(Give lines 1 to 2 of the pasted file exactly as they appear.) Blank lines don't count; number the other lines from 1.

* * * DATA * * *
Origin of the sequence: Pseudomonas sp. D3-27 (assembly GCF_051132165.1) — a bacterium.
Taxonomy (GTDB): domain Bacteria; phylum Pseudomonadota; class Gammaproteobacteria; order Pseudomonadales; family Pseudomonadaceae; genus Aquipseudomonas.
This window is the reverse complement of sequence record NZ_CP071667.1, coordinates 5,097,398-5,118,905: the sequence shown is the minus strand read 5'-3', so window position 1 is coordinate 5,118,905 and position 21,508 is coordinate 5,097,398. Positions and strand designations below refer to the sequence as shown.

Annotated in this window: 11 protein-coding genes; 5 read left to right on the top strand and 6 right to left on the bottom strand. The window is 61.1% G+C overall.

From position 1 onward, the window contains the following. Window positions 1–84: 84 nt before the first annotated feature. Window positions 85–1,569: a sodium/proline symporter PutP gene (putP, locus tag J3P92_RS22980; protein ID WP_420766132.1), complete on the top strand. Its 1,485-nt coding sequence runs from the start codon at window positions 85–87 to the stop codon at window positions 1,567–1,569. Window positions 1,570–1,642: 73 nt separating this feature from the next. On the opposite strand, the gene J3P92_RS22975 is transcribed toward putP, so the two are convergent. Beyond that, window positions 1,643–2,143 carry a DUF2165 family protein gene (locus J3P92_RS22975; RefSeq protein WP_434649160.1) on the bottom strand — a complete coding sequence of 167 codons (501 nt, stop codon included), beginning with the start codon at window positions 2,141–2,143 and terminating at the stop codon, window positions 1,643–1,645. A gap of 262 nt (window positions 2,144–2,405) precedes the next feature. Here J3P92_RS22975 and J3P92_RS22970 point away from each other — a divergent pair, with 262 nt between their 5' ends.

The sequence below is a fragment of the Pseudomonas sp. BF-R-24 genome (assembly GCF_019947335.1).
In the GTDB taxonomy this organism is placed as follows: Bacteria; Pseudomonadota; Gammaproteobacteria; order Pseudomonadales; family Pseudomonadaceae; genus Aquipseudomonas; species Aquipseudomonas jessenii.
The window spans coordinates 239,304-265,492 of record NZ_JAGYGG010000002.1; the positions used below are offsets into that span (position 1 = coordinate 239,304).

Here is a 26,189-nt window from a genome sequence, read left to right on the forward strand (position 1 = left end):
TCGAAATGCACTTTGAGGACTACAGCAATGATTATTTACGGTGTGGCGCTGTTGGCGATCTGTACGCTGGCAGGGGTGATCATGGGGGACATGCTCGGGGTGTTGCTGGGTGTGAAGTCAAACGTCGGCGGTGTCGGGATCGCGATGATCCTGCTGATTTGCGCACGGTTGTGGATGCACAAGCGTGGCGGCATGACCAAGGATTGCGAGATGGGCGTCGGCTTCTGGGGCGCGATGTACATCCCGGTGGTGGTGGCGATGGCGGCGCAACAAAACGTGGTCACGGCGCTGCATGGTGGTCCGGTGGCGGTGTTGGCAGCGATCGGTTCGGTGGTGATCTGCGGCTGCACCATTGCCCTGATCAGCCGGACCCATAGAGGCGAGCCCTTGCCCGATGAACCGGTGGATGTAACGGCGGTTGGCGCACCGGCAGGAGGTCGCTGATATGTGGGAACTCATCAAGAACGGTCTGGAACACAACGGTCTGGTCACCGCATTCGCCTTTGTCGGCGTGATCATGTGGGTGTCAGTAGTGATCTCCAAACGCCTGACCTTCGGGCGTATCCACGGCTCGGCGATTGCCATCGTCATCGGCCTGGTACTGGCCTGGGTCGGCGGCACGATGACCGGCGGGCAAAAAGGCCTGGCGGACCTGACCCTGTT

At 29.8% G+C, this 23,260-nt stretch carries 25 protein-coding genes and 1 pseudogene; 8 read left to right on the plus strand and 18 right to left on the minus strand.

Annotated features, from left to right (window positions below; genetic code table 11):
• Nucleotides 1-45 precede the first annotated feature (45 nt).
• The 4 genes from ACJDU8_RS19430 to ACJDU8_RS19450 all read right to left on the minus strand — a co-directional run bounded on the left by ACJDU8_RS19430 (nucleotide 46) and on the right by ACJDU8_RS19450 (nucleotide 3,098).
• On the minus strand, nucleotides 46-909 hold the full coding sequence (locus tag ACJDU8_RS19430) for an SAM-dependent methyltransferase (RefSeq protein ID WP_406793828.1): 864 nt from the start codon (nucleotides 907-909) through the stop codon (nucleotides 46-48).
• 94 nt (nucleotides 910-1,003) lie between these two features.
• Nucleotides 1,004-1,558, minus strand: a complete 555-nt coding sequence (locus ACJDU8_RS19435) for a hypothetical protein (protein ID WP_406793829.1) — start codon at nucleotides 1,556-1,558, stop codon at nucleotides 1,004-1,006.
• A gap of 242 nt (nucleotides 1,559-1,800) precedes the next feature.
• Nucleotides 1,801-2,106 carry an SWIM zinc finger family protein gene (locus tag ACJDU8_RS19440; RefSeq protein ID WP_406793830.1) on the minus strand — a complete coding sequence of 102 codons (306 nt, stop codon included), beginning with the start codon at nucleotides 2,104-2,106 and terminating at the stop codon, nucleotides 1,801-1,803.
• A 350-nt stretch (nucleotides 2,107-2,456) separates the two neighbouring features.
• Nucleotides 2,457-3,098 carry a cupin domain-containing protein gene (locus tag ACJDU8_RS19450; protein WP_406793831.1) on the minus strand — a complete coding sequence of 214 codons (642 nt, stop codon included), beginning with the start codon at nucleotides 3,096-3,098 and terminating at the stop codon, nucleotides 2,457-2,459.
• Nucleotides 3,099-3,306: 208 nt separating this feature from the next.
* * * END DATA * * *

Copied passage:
Origin of the sequence: Pseudomonas sp. D3-27 (assembly GCF_051132165.1) — a bacterium.
Taxonomy (GTDB): domain Bacteria; phylum Pseudomonadota; class Gammaproteobacteria; order Pseudomonadales; family Pseudomonadaceae; genus Aquipseudomonas.